Solving the Financial and Soverign Debt Crisis in Europe


Discusses about the crisis in Europe along with the actual causes behind this and seeks to evaluate the course of action taken by the German government to fight the crisis?

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In this article, Schauble discusses about the crisis in Europe along with the actual causes behind this and seeks to evaluate the course of action taken by the German government to fight the crisis. I completely tend to agree with Schauble’s viewpoint regarding that the real cause for this crisis in Europe is lack of confidence by investors owing to loss of economic competitiveness. This is a very valid point which most developed countries failed to understand and appreciate and thus during the crisis their natural response was to enhance the liquidity so as to stimulate demand without addressing the underlying structural deficiencies. Hence most countries tried to focus on the easiest way forward to fight the crisis using Keynesian economics without analysing the proximate causes of the crisis and the way forward so as to ensure that such a crisis doesn’t reoccur.

In this regard the typical response of the nations was to deploy a loose monetary policy to as to flush liquidity along with bailouts to save crumbling but inefficient institutions. As a result of these massive bailouts of domestic companies and institutions, the sovereign debt level soared due to which further borrowing became difficult for the member states. In order to service this debt, further bailout packages had to be designed by various international financial institutions such as ECB (European Central Bank). However these bailout packages came with harsh preconditions particularly regarding austerity measures which faced stiff resistance from citizens and led to political instability in certain nations such as Greece. These austerity measures when implemented also did not help much since they were primarily designed to reduce the fiscal deficit of nations without necessarily bringing the economy back on track. As a result there was a default in the sovereign debt and sustained period of economic recession (Blundell-Wignall).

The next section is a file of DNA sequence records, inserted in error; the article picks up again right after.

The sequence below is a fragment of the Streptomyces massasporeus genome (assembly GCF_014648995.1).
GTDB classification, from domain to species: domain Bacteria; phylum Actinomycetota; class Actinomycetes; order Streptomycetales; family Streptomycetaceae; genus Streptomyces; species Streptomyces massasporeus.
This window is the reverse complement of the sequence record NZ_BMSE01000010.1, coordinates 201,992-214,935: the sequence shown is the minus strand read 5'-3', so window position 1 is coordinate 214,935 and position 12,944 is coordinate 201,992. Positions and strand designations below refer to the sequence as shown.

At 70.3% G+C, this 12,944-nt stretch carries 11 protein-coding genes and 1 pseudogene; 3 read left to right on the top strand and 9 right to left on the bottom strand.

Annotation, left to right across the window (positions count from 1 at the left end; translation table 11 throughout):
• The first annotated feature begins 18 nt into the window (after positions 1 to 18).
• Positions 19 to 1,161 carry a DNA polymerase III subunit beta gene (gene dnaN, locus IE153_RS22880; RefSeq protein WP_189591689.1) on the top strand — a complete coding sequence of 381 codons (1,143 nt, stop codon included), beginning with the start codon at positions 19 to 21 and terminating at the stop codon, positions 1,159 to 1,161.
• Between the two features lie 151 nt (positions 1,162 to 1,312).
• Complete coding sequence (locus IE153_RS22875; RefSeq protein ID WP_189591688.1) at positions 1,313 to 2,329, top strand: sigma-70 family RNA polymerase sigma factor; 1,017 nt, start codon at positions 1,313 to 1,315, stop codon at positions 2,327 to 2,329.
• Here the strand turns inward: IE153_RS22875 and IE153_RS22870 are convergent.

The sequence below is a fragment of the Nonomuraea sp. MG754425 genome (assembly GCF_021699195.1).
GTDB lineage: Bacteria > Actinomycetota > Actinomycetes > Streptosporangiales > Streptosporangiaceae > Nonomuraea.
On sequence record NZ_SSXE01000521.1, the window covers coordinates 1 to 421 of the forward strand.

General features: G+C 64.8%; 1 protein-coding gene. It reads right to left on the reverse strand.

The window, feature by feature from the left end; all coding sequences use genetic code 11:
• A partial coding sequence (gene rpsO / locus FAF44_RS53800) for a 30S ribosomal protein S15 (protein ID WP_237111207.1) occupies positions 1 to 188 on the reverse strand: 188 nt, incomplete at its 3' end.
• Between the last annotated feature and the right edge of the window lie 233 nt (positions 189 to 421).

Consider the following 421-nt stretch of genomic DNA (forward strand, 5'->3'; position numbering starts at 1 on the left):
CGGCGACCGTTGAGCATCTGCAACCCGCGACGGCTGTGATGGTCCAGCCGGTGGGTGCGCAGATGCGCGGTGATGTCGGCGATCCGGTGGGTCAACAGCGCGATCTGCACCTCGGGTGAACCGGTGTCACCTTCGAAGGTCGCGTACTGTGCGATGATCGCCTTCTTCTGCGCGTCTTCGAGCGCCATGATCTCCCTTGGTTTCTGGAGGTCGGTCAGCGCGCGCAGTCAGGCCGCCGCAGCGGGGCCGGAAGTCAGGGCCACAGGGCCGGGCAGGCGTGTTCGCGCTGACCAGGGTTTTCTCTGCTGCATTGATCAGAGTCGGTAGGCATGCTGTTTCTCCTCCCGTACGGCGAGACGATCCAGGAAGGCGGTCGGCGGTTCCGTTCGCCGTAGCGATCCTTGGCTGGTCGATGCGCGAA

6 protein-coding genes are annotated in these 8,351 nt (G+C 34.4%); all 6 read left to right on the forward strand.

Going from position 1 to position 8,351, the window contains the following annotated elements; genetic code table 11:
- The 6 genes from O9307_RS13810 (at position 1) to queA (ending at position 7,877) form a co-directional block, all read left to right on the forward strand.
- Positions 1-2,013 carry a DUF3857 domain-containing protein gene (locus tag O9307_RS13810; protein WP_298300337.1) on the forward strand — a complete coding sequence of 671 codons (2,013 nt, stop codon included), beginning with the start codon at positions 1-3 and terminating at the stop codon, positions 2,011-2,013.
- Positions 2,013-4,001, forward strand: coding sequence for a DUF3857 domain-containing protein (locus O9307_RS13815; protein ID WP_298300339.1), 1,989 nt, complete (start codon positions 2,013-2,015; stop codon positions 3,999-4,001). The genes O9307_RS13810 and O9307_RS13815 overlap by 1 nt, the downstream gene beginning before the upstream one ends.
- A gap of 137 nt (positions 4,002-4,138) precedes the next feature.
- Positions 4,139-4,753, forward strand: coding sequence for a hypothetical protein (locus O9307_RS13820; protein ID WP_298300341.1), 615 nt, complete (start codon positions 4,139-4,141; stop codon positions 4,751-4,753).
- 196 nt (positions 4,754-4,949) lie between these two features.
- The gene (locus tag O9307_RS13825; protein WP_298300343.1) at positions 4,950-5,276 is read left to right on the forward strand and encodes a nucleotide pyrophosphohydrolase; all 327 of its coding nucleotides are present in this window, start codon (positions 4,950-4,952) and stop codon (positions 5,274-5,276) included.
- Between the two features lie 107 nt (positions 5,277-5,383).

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In this regard, as pointed by Schauble, Germany’s austerity measures were useful as they were not designed solely with the intent of containing deficits or public debt level. Hence the austerity model which was followed in Germany had a basic framework to overcome the structural deficiencies in the economy so as to get back Germany on the growth track and thereby enhance the economic competitiveness. This has not only helped Germany to get out of the crisis backed by robust economic growth but have also helped it to be back on a growth track (Schauble).

Further the above discussion also substantiates the viewpoint expressed by Schauble whereby he raises question about the utility of Keynesian economy in isolation. While liquidity and confidence in the economy are critical factors for growth but these must be backed with removal of structural deficiencies so as to ensure that the growth is broad based and sustained. If this does not take place, then temporary liquidity can lead to asset bubbles and create further economic problems. A case in point is the currency destabilization in the emerging world caused due to the cheap money circulated in the system as a result of quantitative easing. Therefore the nations need to diagnose, analyse the fundamental causes and be proactive in their responses to completely be out of the wood (Nelson, Belkin and Mix).

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Blundell-Wignall, Adrian. “Solving the Financial and Soverign Debt Crisis in Europe.” OECD Journal: Financial Market Trends (2012): 5-27.

Nelson, Rebacca, et al. “The Eurozone Crisis:Overview and Issues for Congress.” 26 September 2012. Congressional Research Service. 24 April 2015 <>.

Schauble, Wolfgang. “Wolfgang Schäuble on German Priorities and Eurozone Myths.” 15 April 2015. The New York Times. 24 April 2015 <>.